More and more Prairie people are living to 100

As more people live to 100, the demands on health care, assisted living facilities and better transit will continue to grow.

The number of centenarians in Canada is growing. 

  • In 2018, there were 9,457 centenarians in Canada, and that number has consistently increased year over year.
  • In 2022, there were 13,485, according to Statistics Canada.
  • That’s about a 43 per cent increase over four years. 

At the end of 2022, over 39 million people were living in Canada.

  • According to Statistics Canada, centenarians comprise about 0.03 per cent of our population.

In Saskatchewan, there were 574 centenarians in 2022.

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  • This is an increase of 25 per cent over the last four years.
  • Centenarians make up about 0.05 per cent of Saskatchewan’s population. 

In Manitoba, there were 539 centenarians in 2022.

  • That’s about 0.04 per cent of Manitoba’s population.
  • This is an increase of 11 per cent over the last four years.

Canada’s aging demographic

Those 85 years old and up make up a much bigger demographic of Canadian society.

  • 861,000 people in this age group were counted by the 2021 Census, more than twice the number recorded in 2001.
  • That’s about 2.3 per cent of Canada’s adult population.

Saskatchewan has the third highest population of people 85 and older per capita.

  • Manitoba is in eighth place.
  • Quebec has the highest, followed by New Brunswick. 

Currently, in Saskatchewan, the communities with the highest population of 85 plus per capita are:

  1. Humboldt
  2. Melfort
  3. Weyburn
  4. Swift Current
  5. Yorkton.

In Manitoba, the communities with the highest population of 85 plus per capita are:

  1. Dauphin
  2. Selkirk
  3. Neepawa
  4. Gimli
  5. Stonewall 

85 plus is one of the fastest-growing age groups, having increased by 12 per cent from 2016. 

This means in about 25 years, the population aged 85 and older could be 2.5 million people.

  • By 2031, the oldest baby boomers will be 85.

People are living longer because of advances in modern medicine and sanitation, Heather Nelson, the lead nursing researcher on the centenarian study, told me.

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Many people 85 and older have activity limitations or health-related issues, like the 100-year-olds in this series. 

This puts a demand on our healthcare system, which, according to the Canadian Medical Association, is in crisis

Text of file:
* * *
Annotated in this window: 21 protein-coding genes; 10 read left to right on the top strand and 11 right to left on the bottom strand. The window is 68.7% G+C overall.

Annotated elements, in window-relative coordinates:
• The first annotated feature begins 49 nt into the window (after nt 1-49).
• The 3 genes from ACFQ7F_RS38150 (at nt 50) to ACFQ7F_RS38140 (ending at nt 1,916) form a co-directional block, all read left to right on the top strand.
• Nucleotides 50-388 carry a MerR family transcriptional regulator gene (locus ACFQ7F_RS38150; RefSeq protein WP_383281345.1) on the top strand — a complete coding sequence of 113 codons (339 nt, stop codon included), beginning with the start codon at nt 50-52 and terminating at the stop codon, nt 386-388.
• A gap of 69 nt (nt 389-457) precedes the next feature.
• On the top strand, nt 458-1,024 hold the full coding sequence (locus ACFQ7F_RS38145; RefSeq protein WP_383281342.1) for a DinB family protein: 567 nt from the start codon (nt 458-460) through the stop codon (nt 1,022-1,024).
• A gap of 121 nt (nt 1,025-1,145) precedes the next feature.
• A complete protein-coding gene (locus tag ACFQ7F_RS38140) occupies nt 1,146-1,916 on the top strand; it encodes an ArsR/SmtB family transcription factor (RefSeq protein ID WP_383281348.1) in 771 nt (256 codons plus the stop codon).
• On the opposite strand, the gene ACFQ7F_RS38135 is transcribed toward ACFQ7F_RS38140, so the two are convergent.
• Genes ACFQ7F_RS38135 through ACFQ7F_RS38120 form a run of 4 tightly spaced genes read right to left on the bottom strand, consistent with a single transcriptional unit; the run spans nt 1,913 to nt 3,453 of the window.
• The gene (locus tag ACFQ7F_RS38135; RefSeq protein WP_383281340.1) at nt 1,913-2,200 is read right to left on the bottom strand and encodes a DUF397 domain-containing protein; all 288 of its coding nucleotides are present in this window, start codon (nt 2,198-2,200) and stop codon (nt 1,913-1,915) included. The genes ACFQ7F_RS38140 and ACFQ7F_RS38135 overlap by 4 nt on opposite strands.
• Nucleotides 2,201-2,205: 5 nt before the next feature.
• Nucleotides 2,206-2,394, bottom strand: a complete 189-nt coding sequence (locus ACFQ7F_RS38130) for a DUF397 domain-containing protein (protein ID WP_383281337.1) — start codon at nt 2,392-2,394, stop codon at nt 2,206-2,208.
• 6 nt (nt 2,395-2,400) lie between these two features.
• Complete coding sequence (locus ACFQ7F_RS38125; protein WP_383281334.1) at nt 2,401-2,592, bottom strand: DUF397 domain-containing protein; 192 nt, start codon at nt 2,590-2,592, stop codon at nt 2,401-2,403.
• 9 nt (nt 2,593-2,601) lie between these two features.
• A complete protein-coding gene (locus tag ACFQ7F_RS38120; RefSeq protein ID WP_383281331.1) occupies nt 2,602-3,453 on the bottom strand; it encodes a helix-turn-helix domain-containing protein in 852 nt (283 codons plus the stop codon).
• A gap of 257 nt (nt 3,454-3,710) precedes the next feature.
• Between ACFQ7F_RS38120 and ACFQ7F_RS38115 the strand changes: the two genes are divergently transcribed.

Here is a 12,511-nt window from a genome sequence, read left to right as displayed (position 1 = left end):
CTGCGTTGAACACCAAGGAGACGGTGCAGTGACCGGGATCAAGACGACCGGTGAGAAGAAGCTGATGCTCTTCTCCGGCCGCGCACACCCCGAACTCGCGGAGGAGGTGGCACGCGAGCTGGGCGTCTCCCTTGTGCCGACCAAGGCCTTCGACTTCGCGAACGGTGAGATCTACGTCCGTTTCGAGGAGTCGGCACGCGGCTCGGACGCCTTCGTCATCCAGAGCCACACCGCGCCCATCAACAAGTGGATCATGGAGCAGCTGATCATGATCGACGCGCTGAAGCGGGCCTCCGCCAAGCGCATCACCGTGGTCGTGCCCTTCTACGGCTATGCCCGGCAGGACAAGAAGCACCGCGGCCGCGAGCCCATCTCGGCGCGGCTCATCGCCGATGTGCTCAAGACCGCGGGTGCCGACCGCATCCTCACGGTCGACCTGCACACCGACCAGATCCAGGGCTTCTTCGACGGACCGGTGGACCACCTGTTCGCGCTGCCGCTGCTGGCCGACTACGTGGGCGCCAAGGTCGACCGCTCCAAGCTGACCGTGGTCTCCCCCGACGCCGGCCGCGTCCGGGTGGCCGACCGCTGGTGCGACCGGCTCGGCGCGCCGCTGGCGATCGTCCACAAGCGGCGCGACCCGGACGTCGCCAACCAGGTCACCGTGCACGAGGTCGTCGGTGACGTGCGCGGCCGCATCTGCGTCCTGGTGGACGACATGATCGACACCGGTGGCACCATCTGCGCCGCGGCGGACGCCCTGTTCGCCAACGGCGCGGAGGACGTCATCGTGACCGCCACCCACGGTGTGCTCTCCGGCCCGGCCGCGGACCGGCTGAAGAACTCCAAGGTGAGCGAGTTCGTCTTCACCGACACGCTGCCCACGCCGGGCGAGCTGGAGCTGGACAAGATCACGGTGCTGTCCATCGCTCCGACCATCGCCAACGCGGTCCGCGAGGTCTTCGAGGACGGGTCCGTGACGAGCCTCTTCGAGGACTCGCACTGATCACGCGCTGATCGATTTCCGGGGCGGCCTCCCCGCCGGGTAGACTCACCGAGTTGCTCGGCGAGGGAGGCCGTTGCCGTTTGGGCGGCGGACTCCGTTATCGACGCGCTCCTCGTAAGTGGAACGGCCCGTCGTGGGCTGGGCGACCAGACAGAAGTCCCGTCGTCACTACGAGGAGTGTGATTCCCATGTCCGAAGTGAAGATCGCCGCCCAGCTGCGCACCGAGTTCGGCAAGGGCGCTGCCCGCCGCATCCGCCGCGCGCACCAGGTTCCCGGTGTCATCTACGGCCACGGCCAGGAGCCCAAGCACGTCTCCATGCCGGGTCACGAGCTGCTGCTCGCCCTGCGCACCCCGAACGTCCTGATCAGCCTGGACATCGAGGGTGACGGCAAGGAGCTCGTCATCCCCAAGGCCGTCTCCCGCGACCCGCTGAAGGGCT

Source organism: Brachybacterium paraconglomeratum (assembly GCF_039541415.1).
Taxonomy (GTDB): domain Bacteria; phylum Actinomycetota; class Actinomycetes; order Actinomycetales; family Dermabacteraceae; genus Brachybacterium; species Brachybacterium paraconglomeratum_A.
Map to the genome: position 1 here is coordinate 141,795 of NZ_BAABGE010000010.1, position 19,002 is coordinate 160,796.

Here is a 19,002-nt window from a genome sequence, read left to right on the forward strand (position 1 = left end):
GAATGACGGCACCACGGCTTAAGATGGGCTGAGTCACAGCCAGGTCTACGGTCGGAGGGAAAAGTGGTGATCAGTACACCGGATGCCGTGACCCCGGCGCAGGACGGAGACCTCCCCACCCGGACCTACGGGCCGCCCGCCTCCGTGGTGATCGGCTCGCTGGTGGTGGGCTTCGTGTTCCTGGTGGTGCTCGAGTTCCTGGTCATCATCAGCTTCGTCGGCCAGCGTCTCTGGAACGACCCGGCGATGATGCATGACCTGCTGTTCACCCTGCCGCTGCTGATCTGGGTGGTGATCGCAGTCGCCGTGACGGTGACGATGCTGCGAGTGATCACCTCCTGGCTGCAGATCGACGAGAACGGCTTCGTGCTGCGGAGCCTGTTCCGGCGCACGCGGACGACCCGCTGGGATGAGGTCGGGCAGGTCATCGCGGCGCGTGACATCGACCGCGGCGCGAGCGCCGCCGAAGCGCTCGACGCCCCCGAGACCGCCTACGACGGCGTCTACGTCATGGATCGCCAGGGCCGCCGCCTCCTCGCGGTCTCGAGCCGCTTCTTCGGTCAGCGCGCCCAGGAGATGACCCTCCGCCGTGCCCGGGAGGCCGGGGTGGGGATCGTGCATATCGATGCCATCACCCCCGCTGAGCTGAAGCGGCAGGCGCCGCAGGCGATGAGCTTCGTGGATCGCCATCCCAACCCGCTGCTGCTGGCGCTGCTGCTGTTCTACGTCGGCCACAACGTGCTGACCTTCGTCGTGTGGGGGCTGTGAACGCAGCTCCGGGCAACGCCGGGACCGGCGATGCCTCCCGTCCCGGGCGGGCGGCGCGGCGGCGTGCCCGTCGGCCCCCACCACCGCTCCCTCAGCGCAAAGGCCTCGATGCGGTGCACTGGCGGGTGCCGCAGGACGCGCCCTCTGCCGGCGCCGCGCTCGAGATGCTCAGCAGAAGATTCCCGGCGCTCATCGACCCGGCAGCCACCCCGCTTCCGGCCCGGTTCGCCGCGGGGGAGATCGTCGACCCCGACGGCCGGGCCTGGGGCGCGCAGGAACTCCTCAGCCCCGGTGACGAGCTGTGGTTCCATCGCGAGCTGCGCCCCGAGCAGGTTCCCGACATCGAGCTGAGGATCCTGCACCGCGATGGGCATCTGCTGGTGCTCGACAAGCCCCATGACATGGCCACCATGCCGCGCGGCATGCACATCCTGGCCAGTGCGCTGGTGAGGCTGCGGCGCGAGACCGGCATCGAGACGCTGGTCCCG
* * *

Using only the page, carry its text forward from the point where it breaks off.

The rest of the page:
There will also be a need for more assisted living facilities, apartments within walking distance of grocery stores, better transit and other amenities that seniors utilize.   

The documentary

Below is the final article on the centenarian series. 

In case you missed it, you can read the first two parts here:

Part 1 – Breaking the rules at 100
Part 2 – What’s there to complain about at age 100?

You can also watch the 30-minute documentary I produced and directed as part of this series (Thanks to reader Ev, who caught my typo on last week’s thumbnail). 

The film looks at these women’s past and present lives but doesn’t touch on the study that much, while the article focuses mainly on the present and the study.

Heather and the research team are still working on their paper about the study, and once that’s published, I will share the results.

Part 3 – Keep doing what brings you joy at 100

Mary Woyton and Joyce Duncan sit side by side in chairs in a group exercise class. 

They each have a small medicine ball they lift over their heads, down to their laps, doing two sets of 10. Then they take the ball and twist it to one side and the other. And while seated, they did heel raises. 

After the exercise class, Joyce stands up and bends down, showing she can still touch her toes at 100. 

Later that afternoon, Mary’s daughter Cheryl Mack visited, and the two danced the polka together.

“Are you out of breath?” a slightly breathless Cheryl asked her mother after the dance. 

“No,” said Mary, who hadn’t broken a sweat.

“Some of the things that they (the centenarians) are doing now I could never do ever,” said Susan Page, one of the researchers.

“I bet you she was 90, and she would walk from her house to my house, so that’s about two kilometres,” said Cheryl about her mother. 

“Living to 100 isn’t just the luck of the draw that you just didn’t happen to have a health condition hit you earlier,” Heather hypothesized early in the study. “I think you have to be one of those people who at 70 is a go-getter and at 80 is still a go-getter in order to be that feisty 100-year-old.”

Mary went to Disneyland with her grandchildren when she was 85.

Joyce drove across the country from Ontario to Saskatchewan in two days with five wire-haired terriers when she was 69.

“Life didn’t stop at 60 or 70,” said Heather.